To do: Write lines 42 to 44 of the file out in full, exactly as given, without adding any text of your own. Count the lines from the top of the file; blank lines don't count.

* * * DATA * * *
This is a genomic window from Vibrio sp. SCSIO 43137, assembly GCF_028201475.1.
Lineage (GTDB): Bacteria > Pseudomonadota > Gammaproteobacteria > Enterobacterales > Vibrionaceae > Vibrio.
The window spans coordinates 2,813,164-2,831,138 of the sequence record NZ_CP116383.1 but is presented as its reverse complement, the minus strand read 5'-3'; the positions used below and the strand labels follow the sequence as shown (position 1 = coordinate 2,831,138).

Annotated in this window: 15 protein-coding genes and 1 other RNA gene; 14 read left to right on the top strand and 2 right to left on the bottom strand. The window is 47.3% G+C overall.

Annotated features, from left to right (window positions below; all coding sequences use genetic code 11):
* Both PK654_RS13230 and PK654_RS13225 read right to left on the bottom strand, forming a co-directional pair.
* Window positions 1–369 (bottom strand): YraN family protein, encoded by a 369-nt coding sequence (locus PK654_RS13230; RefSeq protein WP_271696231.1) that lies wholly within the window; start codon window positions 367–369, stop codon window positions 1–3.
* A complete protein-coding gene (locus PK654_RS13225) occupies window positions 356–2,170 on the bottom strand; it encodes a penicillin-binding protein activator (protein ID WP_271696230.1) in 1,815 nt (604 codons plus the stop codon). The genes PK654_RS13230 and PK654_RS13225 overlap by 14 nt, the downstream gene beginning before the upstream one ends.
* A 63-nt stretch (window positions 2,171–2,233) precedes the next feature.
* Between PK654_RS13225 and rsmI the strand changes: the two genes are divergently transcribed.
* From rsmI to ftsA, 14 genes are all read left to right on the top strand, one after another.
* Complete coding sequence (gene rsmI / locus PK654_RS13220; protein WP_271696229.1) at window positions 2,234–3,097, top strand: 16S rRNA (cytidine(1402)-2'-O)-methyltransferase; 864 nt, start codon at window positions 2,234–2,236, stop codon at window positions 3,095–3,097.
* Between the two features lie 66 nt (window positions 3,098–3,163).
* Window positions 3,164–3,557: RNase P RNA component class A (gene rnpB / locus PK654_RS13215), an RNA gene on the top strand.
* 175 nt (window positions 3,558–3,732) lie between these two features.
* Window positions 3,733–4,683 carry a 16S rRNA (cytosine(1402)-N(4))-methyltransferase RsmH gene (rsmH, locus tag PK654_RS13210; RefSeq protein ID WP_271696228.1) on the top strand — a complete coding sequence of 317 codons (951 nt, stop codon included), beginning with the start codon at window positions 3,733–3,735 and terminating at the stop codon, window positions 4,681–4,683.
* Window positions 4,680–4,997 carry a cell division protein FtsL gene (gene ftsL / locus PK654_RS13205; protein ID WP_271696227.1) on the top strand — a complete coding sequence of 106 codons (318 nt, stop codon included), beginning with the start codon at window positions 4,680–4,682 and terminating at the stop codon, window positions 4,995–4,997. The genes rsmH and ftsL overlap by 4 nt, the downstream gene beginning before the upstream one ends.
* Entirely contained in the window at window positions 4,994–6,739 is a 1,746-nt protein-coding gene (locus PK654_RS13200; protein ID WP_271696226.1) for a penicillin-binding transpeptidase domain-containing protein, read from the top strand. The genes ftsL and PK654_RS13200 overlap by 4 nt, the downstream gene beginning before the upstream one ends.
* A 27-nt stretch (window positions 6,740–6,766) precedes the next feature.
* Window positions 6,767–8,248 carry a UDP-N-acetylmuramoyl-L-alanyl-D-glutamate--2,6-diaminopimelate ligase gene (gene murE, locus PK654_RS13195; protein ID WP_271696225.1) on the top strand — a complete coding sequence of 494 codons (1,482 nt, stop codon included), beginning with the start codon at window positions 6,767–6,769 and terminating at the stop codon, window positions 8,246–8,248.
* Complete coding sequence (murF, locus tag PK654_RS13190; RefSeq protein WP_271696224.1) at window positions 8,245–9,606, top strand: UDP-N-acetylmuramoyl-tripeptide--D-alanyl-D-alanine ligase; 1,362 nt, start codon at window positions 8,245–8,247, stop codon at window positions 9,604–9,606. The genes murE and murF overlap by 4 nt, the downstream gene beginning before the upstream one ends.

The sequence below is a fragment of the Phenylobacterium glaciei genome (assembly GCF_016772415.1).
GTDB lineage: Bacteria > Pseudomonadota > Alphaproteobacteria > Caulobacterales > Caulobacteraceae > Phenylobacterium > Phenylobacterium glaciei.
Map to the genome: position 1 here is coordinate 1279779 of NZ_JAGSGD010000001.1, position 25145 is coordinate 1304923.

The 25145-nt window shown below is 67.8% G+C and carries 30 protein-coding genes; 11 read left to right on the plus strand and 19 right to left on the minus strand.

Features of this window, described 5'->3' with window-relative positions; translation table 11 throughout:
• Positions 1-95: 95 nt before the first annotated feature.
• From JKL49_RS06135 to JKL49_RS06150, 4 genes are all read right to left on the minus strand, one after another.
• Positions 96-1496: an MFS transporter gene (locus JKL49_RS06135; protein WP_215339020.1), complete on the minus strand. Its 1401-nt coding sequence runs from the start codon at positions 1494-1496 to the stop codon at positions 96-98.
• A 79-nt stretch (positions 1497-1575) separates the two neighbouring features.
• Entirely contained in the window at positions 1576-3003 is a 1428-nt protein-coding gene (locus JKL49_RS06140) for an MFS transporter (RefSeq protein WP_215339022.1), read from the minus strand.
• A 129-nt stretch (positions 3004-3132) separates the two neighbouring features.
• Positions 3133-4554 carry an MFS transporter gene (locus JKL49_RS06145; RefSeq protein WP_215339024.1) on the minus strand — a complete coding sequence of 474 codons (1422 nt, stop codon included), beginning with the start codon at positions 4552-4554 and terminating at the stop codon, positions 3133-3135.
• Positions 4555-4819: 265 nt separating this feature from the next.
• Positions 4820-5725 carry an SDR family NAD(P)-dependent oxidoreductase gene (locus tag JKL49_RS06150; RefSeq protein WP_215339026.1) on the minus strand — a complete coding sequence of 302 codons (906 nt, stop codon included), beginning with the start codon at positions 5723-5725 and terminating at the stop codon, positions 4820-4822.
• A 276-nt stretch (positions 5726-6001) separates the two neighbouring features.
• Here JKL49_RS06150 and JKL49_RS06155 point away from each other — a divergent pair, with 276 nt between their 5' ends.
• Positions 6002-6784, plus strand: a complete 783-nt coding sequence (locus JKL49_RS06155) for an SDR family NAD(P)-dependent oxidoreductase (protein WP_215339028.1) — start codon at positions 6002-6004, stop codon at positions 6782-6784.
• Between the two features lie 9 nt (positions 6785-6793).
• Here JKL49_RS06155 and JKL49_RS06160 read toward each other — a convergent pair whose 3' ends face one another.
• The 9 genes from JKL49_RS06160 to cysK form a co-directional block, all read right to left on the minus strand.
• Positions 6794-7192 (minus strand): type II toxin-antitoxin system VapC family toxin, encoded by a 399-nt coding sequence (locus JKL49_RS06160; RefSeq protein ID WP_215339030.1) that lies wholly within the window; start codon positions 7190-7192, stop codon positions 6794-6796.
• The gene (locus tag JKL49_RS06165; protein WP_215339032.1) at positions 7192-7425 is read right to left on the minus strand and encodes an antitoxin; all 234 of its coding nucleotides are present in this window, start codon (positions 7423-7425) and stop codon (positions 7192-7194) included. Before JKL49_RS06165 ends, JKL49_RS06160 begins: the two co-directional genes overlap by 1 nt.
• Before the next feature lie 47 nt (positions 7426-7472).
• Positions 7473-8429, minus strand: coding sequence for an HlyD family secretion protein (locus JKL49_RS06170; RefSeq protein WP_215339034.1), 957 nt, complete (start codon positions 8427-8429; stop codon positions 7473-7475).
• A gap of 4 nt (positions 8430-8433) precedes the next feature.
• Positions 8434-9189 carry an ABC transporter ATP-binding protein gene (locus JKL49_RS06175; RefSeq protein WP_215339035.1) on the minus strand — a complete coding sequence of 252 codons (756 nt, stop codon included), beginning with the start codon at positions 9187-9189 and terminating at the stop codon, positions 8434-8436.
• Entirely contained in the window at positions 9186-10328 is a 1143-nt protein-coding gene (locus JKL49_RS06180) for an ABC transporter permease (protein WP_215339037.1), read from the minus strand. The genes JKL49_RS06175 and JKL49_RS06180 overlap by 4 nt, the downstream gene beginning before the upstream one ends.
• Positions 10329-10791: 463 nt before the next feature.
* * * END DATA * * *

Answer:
• Positions 6794-7192 (minus strand): type II toxin-antitoxin system VapC family toxin, encoded by a 399-nt coding sequence (locus JKL49_RS06160; RefSeq protein ID WP_215339030.1) that lies wholly within the window; start codon positions 7190-7192, stop codon positions 6794-6796.
• The gene (locus tag JKL49_RS06165; protein WP_215339032.1) at positions 7192-7425 is read right to left on the minus strand and encodes an antitoxin; all 234 of its coding nucleotides are present in this window, start codon (positions 7423-7425) and stop codon (positions 7192-7194) included. Before JKL49_RS06165 ends, JKL49_RS06160 begins: the two co-directional genes overlap by 1 nt.
• Before the next feature lie 47 nt (positions 7426-7472).